The question therefore is do you do this?  Do you honour your parents now, and have you honoured them in the past?  It is not just a question of buying them cards on Mothers Day or Fathers Day or visiting them from time to time.  It is much deeper than that.  We are to actively honour our parents in practical ways, and to make it a priority to do so.  We are to go out of our way to respect and care for our parents.  Do you do that? Moreover, it is not only our own parents, but all elderly people who should be honoured: 

Stand up in the presence of the aged, show respect for the elderly and revere your God. I am the Lord.

Leviticus 19:32 (NIV)

However, in Britain today there are huge numbers of elderly people who live alone and who never receive a visit from anybody for months on end.  Many more are in nursing homes and rarely, if ever, receive visitors.  Obviously, there are many families where things are done well, and great care is taken of elderly parents.  But in some families elderly parents and relatives are not well cared for.  That is one reason why there is a growing movement to legalise euthanasia.  If we do, and it seems inevitable, then it will be disastrous for our society.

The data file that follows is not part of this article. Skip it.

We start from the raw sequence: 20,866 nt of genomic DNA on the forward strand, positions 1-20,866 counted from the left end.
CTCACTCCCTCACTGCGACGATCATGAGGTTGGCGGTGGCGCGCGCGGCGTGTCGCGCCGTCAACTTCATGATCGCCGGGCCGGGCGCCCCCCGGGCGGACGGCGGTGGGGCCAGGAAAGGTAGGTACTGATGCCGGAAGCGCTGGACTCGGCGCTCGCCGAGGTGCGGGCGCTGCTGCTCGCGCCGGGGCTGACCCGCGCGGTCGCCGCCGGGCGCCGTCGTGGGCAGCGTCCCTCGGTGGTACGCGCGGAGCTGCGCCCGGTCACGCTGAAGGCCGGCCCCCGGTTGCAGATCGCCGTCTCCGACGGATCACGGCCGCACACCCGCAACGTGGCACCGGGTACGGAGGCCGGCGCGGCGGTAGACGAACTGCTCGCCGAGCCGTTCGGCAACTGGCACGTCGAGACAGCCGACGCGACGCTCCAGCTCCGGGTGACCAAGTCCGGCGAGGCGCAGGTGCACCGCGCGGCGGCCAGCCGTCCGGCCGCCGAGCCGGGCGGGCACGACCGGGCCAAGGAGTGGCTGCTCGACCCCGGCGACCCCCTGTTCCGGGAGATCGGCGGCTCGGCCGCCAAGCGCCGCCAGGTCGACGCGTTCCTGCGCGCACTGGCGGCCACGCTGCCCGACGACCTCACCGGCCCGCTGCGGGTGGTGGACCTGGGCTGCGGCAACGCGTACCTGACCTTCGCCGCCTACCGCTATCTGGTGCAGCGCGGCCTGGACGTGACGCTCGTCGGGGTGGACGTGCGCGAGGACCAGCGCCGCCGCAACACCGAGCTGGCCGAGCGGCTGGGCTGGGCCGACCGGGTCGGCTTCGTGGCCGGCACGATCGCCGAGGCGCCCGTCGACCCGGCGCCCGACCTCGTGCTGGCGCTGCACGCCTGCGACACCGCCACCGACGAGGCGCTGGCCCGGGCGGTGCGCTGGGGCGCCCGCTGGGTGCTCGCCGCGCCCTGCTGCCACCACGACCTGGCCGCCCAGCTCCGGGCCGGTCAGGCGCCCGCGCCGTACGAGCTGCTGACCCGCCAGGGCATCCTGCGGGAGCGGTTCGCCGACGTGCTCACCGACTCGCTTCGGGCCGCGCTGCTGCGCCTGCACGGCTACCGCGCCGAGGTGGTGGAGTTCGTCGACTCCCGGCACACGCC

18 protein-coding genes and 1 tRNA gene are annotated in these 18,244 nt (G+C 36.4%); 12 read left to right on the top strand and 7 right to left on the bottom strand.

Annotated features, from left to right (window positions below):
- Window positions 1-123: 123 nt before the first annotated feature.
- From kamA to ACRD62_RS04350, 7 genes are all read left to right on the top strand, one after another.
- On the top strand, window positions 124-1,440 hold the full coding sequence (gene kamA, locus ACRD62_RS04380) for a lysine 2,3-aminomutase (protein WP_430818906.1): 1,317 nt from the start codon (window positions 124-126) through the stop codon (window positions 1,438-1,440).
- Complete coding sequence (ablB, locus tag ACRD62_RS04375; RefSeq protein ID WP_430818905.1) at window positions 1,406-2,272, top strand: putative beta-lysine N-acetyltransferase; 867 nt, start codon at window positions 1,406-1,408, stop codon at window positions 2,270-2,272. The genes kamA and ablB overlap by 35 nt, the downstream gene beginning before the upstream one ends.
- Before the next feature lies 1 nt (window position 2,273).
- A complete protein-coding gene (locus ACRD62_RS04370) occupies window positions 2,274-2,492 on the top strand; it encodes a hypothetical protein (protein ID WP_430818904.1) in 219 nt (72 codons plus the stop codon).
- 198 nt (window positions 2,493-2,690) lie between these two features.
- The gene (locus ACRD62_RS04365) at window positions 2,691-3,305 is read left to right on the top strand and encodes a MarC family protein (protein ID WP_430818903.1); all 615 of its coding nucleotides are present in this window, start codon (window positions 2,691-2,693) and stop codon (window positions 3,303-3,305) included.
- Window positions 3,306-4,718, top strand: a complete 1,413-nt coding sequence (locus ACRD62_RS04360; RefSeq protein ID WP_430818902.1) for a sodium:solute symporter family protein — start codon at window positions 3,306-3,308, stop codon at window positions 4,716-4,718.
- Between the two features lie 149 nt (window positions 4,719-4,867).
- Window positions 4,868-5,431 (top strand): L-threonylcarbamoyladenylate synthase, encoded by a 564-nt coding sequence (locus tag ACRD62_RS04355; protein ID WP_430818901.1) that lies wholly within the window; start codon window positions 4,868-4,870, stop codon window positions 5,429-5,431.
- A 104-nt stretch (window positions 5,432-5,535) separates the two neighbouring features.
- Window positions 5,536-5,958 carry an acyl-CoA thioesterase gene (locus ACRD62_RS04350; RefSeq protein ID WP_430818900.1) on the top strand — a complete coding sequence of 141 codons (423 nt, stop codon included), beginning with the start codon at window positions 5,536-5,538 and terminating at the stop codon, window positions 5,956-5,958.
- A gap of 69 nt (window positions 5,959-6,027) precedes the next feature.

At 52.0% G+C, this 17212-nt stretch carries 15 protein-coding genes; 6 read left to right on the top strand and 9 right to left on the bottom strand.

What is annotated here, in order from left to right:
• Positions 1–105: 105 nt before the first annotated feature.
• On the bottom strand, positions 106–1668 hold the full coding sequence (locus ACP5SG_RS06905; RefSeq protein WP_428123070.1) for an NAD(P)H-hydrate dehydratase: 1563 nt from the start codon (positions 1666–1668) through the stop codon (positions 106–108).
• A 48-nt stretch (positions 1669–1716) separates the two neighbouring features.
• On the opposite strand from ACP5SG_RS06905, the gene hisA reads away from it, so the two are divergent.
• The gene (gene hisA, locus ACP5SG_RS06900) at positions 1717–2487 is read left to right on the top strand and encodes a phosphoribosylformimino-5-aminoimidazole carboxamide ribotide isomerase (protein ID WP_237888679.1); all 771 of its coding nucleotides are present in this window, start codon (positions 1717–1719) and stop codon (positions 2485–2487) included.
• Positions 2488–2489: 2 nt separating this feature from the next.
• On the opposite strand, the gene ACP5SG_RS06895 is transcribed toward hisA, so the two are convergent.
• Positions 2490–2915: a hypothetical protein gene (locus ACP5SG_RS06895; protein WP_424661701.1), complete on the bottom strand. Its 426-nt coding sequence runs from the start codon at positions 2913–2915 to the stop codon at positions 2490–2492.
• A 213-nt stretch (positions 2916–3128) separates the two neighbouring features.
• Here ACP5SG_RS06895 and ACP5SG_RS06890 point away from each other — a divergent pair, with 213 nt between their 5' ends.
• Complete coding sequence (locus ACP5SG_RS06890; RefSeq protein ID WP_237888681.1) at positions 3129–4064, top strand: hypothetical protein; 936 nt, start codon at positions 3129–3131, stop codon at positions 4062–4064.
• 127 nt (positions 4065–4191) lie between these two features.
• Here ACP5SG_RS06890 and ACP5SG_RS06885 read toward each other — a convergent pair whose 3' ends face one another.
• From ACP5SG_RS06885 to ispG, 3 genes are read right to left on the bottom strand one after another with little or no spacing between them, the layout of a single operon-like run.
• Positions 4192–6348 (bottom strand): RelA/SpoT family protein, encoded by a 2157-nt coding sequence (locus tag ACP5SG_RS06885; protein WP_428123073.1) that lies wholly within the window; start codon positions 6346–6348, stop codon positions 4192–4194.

In many families children, both as teenagers and adults, show contempt, disrespect and disregard for their parents.  They take them for granted, receive without giving back, and fail to show gratitude for all that their parents have done for them.  One of the most painful things we ever have to experience is ingratitude.  The pain of that is multiplied according to the closeness of the relationship.  The ingratitude of an acquaintance hurts far less than that of a close work colleague.  Even that hurts far less than the ingratitude of a family member.  However, the ingratitude of one’s own child is the ultimate.  Few things can be more painful than that.